México móvil: +52 1 55 8312 4915
Cisco México
Paseo de la Reforma 222
Piso 19
Cuauhtémoc, Juárez
Ciudad de México, 06600
México
VIP Expert

Re: OSPF inter-area traffic

I believe Harold's response to question "c" is partially incorrect.

"c) Lastly, how will inter-area traffic from Area1 <-> Area2 flow towards each other ? Will it transit through Area0 ?

e.g. Area 2's traffic to Area1 will transit via R1 -> (area0) -> R2 -> then (area1) ?"

That depends.

Traffic from area 2, going to area 1, will hit R1, which as an ABR with a connection to area 1, will pass the traffic directly to area 1.

Traffic from area 1, going to area 2, might go to either R1 or R2. If the traffic from area 1 first hits R1, again since R1 is an ABR, it will be directly passed to area 2. However, if the traffic from area 1 first hits R2, an ABR without a connection to area 1, it will transit area 0 links. Since I'm not sure what the cost or the logical topology of all the area 0 links are, it's possible that traffic might transit R3 and/or R4 to get to R1.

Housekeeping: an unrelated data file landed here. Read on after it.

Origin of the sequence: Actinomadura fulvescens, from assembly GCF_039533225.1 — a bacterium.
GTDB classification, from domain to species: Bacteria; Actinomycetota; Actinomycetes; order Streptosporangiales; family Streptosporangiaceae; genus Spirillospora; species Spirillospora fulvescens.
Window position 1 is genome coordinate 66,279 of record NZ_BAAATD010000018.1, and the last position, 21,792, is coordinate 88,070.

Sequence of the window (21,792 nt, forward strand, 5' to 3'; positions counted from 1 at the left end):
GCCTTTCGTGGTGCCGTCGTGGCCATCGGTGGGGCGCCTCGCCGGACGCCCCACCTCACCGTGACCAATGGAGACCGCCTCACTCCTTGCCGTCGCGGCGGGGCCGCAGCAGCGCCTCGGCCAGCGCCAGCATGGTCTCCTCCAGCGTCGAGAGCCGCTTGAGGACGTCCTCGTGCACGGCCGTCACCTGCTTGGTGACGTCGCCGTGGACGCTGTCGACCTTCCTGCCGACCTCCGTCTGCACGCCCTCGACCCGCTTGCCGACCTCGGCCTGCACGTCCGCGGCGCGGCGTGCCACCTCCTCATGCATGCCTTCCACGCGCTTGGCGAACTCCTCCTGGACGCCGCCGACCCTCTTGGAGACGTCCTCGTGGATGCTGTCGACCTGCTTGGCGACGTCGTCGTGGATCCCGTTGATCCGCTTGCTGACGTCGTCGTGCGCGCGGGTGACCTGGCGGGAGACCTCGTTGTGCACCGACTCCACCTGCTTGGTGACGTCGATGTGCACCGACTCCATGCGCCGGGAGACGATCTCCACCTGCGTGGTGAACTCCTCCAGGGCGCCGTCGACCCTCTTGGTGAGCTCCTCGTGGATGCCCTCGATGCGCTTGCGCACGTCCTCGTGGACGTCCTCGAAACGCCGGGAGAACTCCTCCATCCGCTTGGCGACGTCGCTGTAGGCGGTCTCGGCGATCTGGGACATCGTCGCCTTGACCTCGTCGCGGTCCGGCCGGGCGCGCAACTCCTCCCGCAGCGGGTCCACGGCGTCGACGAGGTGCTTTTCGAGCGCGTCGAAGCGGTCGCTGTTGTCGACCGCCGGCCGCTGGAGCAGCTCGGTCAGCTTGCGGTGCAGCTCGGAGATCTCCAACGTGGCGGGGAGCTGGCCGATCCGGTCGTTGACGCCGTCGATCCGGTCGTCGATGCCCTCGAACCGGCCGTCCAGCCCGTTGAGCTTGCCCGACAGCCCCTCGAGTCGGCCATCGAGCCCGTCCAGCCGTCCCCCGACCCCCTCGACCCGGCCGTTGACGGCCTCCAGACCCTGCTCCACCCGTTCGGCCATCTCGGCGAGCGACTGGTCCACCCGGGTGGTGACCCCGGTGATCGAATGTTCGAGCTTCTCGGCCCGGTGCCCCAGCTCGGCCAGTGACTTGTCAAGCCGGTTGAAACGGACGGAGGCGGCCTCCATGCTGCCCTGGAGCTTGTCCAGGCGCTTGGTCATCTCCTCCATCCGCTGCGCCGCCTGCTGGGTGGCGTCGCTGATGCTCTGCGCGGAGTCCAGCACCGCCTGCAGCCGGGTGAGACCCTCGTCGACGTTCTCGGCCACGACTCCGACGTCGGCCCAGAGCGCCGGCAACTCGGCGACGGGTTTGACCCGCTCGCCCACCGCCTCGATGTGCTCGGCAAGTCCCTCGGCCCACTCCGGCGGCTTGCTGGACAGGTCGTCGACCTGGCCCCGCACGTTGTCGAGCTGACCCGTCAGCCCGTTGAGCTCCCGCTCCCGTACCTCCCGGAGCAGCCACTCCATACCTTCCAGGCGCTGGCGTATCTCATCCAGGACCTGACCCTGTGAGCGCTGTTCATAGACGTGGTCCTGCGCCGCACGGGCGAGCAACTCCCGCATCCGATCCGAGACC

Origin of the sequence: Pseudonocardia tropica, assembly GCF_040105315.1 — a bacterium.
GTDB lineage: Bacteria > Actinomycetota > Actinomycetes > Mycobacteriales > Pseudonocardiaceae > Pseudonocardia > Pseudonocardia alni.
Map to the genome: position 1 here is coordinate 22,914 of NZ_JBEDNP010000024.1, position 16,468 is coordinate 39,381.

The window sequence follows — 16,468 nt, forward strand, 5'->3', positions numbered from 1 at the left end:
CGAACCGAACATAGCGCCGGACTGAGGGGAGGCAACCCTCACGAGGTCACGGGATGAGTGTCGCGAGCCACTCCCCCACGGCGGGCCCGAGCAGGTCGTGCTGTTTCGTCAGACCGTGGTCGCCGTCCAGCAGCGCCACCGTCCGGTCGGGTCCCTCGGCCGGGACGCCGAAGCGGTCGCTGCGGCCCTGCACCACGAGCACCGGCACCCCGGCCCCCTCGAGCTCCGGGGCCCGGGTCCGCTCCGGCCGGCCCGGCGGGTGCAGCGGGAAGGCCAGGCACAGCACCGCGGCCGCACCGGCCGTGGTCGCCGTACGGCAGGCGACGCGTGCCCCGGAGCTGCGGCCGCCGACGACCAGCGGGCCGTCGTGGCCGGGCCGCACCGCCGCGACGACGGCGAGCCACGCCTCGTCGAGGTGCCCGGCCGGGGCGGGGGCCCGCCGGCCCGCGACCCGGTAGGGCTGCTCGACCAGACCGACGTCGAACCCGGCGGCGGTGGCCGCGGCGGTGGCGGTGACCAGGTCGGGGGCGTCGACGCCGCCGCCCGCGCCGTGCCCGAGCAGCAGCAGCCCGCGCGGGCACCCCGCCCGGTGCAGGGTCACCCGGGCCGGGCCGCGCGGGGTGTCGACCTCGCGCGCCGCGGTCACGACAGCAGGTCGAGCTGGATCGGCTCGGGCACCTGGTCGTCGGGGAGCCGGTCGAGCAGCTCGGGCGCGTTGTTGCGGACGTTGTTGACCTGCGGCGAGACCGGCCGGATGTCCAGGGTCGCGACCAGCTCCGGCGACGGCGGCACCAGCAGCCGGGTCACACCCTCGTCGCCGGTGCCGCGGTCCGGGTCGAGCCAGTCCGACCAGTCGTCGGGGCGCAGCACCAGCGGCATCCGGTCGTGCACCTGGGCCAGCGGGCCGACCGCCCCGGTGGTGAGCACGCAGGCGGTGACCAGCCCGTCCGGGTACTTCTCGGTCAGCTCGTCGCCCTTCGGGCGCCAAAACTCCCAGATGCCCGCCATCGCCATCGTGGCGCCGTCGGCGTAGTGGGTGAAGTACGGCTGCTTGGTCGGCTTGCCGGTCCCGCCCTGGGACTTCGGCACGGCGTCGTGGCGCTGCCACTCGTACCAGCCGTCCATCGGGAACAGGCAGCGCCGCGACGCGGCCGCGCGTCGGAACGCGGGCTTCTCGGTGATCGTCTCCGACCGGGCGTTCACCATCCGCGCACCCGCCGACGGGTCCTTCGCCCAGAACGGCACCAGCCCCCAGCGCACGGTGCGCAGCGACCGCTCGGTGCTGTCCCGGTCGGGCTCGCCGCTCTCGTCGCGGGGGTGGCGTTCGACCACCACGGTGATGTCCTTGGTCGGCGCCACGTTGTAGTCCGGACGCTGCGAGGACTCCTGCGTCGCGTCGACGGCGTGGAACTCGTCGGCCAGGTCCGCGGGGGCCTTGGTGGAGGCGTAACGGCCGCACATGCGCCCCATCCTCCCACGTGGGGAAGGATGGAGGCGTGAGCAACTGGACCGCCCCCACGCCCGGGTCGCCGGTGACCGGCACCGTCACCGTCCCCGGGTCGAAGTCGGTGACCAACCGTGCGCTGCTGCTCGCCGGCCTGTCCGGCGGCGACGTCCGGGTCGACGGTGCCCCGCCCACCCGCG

Cisco Employee

Re: OSPF inter-area traffic

Hi Joseph,

 

Thanks for the precision. The point I was trying to convey is that crossing an ABR is considered going through area 0.

 

Regards,

Harold Ritter
Sr. Technical Leader
CCIE 4168 (R&S, SP)
harold@cisco.com
México móvil: +52 1 55 8312 4915
Cisco México
Paseo de la Reforma 222
Piso 19
Cuauhtémoc, Juárez
Ciudad de México, 06600
México
VIP Expert

Re: OSPF inter-area traffic

"The point I was trying to convey is that crossing an ABR is considered going through area 0."

Agreed! However, it's important what non-zero areas the ABR has a foot in. Although R1 and R2, are both ABRs, and both have a connection to area 1, only R1 has a connection to area 2.